Culture wars lead to teacher firings, resignations – The Washington Post:

A Florida teacher lost her job for hanging a Black Lives Matter flag over her classroom door and rewarding student activism. A Massachusetts teacher was fired for posting a video denouncing critical race theory. A teacher in Missouri got the ax for assigning a worksheet about privilege — and still another, in California, was fired for criticizing mask mandates on her Facebook page.

They were among more than 160 educators who were either fired or resigned their jobs in the past two academic years due to the culture wars that are roiling many of the nation’s schools, according to a Washington Post analysis of news reports. On average, slightly more than two teachers lost their jobs for every week that school remained in session.

The teachers included in the analysis all lost their employment when hot-button cultural, racial, political or pandemic issues intersected with their ability to teach, either because the teacher sought to address controversial topics in the classroom or because administrators took issue with the teacher’s views as expressed inside or outside the classroom.

I made the case several years ago that teachers should not bring their politics into the classroom. I was told, by teachers themselves in some cases, that I was wrong. That support for Black Lives Matter was not political. That support for various political positions in classrooms was not only right but necessary.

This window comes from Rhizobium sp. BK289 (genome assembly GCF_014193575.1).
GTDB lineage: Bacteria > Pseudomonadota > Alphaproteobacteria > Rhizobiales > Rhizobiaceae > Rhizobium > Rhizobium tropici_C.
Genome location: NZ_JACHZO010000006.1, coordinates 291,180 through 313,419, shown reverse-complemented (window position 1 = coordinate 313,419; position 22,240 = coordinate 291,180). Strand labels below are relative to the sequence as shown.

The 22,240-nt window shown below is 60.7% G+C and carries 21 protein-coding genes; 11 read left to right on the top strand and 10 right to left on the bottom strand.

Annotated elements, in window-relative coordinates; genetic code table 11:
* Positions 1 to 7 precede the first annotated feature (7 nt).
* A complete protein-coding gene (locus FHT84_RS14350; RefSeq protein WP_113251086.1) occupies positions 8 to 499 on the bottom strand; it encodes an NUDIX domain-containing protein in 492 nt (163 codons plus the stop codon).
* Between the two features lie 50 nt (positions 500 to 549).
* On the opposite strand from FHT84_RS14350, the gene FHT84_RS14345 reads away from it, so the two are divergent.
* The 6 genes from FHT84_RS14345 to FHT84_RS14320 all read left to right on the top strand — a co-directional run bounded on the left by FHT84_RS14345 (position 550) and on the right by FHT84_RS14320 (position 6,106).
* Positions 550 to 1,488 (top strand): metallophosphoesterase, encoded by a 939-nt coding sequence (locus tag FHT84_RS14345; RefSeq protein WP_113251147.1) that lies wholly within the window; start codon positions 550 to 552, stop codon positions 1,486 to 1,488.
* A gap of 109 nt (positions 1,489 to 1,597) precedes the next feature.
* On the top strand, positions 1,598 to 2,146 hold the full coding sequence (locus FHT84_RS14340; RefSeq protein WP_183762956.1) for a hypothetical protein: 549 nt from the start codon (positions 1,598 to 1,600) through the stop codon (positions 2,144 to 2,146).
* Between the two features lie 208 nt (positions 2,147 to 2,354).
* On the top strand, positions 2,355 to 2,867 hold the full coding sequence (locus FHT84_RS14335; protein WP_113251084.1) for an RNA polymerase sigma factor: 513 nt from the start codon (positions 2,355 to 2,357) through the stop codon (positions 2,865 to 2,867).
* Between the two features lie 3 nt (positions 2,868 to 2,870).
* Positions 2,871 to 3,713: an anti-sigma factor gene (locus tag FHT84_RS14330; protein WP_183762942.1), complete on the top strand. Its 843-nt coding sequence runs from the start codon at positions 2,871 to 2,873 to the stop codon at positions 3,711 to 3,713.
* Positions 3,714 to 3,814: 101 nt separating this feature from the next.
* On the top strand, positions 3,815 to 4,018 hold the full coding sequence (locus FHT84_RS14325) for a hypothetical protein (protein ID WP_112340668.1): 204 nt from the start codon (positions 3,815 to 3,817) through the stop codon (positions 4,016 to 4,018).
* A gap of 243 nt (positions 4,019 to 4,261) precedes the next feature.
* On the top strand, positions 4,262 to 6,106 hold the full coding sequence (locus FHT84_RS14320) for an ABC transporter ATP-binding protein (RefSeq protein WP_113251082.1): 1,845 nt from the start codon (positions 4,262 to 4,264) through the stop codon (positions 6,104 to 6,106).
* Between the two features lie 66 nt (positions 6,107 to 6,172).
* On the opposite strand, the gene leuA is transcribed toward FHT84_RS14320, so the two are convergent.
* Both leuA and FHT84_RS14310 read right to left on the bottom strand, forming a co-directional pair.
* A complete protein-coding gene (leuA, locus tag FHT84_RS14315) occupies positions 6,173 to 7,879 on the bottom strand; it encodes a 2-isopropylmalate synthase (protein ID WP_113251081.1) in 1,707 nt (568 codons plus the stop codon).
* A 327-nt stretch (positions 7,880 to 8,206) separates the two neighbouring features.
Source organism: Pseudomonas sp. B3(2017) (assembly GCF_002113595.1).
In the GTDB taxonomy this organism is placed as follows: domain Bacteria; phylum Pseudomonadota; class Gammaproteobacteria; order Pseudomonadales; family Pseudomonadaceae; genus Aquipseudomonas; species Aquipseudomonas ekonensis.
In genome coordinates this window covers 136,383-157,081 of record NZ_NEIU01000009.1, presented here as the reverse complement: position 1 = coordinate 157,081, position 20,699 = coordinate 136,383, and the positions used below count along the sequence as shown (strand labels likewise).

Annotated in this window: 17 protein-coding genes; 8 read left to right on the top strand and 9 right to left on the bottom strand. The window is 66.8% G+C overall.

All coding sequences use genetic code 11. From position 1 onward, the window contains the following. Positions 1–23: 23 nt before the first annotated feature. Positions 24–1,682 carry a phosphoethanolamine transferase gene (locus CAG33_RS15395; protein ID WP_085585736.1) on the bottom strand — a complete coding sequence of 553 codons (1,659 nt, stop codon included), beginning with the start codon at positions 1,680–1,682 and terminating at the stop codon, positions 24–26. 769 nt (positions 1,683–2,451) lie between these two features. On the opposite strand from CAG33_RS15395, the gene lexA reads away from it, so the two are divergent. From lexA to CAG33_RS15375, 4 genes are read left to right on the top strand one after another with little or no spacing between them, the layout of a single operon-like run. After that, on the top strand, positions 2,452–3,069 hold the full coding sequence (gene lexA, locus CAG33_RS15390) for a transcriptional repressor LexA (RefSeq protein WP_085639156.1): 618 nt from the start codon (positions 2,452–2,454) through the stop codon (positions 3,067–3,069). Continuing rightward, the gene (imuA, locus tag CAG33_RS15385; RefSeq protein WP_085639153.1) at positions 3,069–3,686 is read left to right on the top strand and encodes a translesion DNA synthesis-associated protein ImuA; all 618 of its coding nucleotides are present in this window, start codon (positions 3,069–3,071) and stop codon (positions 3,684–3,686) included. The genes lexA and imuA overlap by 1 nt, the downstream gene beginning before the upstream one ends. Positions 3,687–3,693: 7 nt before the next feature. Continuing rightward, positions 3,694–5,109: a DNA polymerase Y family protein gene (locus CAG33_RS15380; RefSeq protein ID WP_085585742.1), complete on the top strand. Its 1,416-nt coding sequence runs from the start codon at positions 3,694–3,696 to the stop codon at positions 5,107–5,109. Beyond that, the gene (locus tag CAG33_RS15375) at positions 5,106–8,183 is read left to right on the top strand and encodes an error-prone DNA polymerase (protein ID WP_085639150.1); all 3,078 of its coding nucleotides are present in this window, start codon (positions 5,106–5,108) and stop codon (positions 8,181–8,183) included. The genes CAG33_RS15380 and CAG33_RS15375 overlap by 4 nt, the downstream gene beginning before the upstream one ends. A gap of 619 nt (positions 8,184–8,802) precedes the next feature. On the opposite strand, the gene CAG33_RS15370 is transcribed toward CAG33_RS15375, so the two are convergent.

My counter argument was and remains that teachers do not have a pure free speech right inside a classroom. They are government employees and address a captive and impressionable audience. Students who might be on the opposite side politically may be particularly alienated. I have yet to be persuaded otherwise. 

So here we are. Politics roiling classrooms, with teachers getting fired and resigning under pressure. 

“Our educators,” said Becky Pringle, president of the National Education Association, “are being caught in the crosshairs of the culture wars.”

She said many teachers were already exhausted before the wave of high-profile conflicts over what can be taught or expressed, tired out by pandemic-induced stress and the extra demands being made on both their professional and personal lives. She predicted the wave of firings and resignations will only grow in months to come — and warned some educators will refrain from teaching sensitive topics due to fear of backlash in the meantime.

There is a difference between teaching about a subject and taking a position on a subject. For example, an educator can take an incredibly contentious topic like abortion and explain the arguments of both sides without biasing the information. And if a teacher can’t do that, well, another line of work likely is more appropriate, because students deserve better than propaganda.